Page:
One of the best decisions a person can make when it comes to estate matters is to leave a Last Will and Testament, setting out their last wishes for the distribution of their assets. As any party who has ever participated in probate work can tell you, things do not always go as planned. Sometimes, they go worse than anyone could have ever imagined. We all want to believe that after we are gone, our loved ones will work together peacefully and respect one another. But, often, this doesn’t happen.
There are a multitude of situations when probate litigation may arise. Each comes with its own unique set of family dynamics and circumstances. However, one thing almost always remains the same. Where there is a substantial amount of money or valuable assets at stake, the gloves often come off and the potential heirs come out of the woodwork. This can be especially true for blended families, where disputes may arise among an ex-spouse and current spouse, or biological children and step-children.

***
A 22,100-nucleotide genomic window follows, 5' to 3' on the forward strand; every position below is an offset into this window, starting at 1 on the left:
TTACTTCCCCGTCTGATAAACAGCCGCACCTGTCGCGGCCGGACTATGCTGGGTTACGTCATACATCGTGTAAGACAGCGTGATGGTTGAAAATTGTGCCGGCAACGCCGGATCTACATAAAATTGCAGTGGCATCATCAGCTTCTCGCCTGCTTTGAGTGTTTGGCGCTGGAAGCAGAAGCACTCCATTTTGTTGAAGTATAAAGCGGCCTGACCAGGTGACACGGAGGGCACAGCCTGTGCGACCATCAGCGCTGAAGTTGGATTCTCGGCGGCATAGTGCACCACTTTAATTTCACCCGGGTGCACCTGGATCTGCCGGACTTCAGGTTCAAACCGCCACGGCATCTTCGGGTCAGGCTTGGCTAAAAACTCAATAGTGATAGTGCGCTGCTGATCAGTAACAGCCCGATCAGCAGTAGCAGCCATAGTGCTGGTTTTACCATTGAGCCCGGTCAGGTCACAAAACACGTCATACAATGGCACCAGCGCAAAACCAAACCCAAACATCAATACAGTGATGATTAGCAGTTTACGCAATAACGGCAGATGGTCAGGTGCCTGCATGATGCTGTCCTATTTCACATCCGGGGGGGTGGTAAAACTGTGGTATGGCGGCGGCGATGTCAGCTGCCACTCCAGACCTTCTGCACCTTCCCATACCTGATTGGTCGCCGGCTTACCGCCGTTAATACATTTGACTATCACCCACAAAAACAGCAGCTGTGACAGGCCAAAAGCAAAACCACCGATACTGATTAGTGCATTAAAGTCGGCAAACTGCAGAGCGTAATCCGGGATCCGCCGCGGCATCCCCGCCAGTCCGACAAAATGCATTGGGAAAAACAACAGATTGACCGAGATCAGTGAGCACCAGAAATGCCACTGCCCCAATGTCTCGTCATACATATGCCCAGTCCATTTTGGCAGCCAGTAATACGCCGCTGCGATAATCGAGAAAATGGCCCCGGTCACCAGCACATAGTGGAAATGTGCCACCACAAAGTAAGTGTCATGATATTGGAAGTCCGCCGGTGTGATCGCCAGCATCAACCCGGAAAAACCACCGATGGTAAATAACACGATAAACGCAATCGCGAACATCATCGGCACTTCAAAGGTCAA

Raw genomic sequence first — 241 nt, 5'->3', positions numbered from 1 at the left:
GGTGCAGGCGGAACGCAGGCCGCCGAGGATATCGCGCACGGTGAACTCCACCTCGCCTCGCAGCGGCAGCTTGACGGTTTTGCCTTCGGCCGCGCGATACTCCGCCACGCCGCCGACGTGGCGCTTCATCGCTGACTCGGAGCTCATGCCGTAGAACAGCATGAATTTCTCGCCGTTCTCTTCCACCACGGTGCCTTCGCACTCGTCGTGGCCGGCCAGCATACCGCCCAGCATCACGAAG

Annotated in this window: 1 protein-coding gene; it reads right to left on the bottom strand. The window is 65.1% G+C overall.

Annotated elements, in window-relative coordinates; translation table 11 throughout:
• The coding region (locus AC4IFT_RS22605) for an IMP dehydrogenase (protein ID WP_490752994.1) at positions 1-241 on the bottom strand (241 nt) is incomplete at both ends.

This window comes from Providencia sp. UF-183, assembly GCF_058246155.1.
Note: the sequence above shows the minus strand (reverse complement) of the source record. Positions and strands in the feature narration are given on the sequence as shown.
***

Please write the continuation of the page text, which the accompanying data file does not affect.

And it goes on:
If any party chooses to contest the distribution of assets in an estate, the long process of probate litigation may begin. A standard probate matter without any objection takes six months to a year to administer. Where there are contests involved, the case may drag out for years. Objections can run the gamut from disputes regarding the validity of a will, determinations of mental capacity, or even undue influence in amendments to a will. In addition, families sometimes find surprises when they begin going through a deceased loved one’s belongings and financial matters. In some instances, there may have been a person involved that the family never even knew of.
One thing is for sure: probate litigation is a long, stressful, and complex process. It should never be handled alone, but, instead, should be guided by an experienced attorney.